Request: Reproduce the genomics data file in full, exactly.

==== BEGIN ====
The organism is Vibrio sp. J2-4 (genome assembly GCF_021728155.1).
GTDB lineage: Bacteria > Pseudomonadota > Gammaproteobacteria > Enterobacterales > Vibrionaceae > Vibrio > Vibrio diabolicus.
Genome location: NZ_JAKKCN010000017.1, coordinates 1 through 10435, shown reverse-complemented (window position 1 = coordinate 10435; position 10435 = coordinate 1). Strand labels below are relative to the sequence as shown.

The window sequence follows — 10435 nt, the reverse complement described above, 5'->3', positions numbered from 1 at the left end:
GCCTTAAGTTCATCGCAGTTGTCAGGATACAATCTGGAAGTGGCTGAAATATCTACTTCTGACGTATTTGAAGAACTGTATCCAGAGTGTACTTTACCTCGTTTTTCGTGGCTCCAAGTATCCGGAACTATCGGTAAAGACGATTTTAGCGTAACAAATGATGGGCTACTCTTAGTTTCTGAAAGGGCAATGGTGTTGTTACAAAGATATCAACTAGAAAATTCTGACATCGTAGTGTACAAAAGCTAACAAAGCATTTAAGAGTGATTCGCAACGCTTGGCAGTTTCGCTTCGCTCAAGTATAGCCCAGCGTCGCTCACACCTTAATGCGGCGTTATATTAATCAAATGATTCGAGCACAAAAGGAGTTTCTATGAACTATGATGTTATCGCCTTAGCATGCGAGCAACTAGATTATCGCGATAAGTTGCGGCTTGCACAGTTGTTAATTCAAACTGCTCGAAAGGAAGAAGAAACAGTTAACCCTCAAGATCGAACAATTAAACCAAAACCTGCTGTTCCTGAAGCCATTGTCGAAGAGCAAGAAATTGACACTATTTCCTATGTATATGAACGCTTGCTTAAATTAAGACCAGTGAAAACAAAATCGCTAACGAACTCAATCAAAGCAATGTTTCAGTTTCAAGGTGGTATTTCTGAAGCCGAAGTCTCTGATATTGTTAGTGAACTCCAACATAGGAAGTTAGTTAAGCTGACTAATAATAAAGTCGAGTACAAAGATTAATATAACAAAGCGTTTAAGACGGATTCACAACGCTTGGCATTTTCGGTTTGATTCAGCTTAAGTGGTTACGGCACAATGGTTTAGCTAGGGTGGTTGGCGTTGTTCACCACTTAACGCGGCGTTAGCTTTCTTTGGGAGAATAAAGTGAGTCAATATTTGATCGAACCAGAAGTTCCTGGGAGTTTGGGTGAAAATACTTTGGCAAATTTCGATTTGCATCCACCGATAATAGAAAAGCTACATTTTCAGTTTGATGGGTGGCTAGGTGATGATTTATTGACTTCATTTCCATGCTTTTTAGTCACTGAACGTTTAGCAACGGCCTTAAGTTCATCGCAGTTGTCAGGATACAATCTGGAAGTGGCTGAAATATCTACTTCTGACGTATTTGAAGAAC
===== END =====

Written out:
The organism is Vibrio sp. J2-4 (genome assembly GCF_021728155.1).
GTDB lineage: Bacteria > Pseudomonadota > Gammaproteobacteria > Enterobacterales > Vibrionaceae > Vibrio > Vibrio diabolicus.
Genome location: NZ_JAKKCN010000017.1, coordinates 1 through 10435, shown reverse-complemented (window position 1 = coordinate 10435; position 10435 = coordinate 1). Strand labels below are relative to the sequence as shown.

The window sequence follows — 10435 nt, the reverse complement described above, 5'->3', positions numbered from 1 at the left end:
GCCTTAAGTTCATCGCAGTTGTCAGGATACAATCTGGAAGTGGCTGAAATATCTACTTCTGACGTATTTGAAGAACTGTATCCAGAGTGTACTTTACCTCGTTTTTCGTGGCTCCAAGTATCCGGAACTATCGGTAAAGACGATTTTAGCGTAACAAATGATGGGCTACTCTTAGTTTCTGAAAGGGCAATGGTGTTGTTACAAAGATATCAACTAGAAAATTCTGACATCGTAGTGTACAAAAGCTAACAAAGCATTTAAGAGTGATTCGCAACGCTTGGCAGTTTCGCTTCGCTCAAGTATAGCCCAGCGTCGCTCACACCTTAATGCGGCGTTATATTAATCAAATGATTCGAGCACAAAAGGAGTTTCTATGAACTATGATGTTATCGCCTTAGCATGCGAGCAACTAGATTATCGCGATAAGTTGCGGCTTGCACAGTTGTTAATTCAAACTGCTCGAAAGGAAGAAGAAACAGTTAACCCTCAAGATCGAACAATTAAACCAAAACCTGCTGTTCCTGAAGCCATTGTCGAAGAGCAAGAAATTGACACTATTTCCTATGTATATGAACGCTTGCTTAAATTAAGACCAGTGAAAACAAAATCGCTAACGAACTCAATCAAAGCAATGTTTCAGTTTCAAGGTGGTATTTCTGAAGCCGAAGTCTCTGATATTGTTAGTGAACTCCAACATAGGAAGTTAGTTAAGCTGACTAATAATAAAGTCGAGTACAAAGATTAATATAACAAAGCGTTTAAGACGGATTCACAACGCTTGGCATTTTCGGTTTGATTCAGCTTAAGTGGTTACGGCACAATGGTTTAGCTAGGGTGGTTGGCGTTGTTCACCACTTAACGCGGCGTTAGCTTTCTTTGGGAGAATAAAGTGAGTCAATATTTGATCGAACCAGAAGTTCCTGGGAGTTTGGGTGAAAATACTTTGGCAAATTTCGATTTGCATCCACCGATAATAGAAAAGCTACATTTTCAGTTTGATGGGTGGCTAGGTGATGATTTATTGACTTCATTTCCATGCTTTTTAGTCACTGAACGTTTAGCAACGGCCTTAAGTTCATCGCAGTTGTCAGGATACAATCTGGAAGTGGCTGAAATATCTACTTCTGACGTATTTGAAGAAC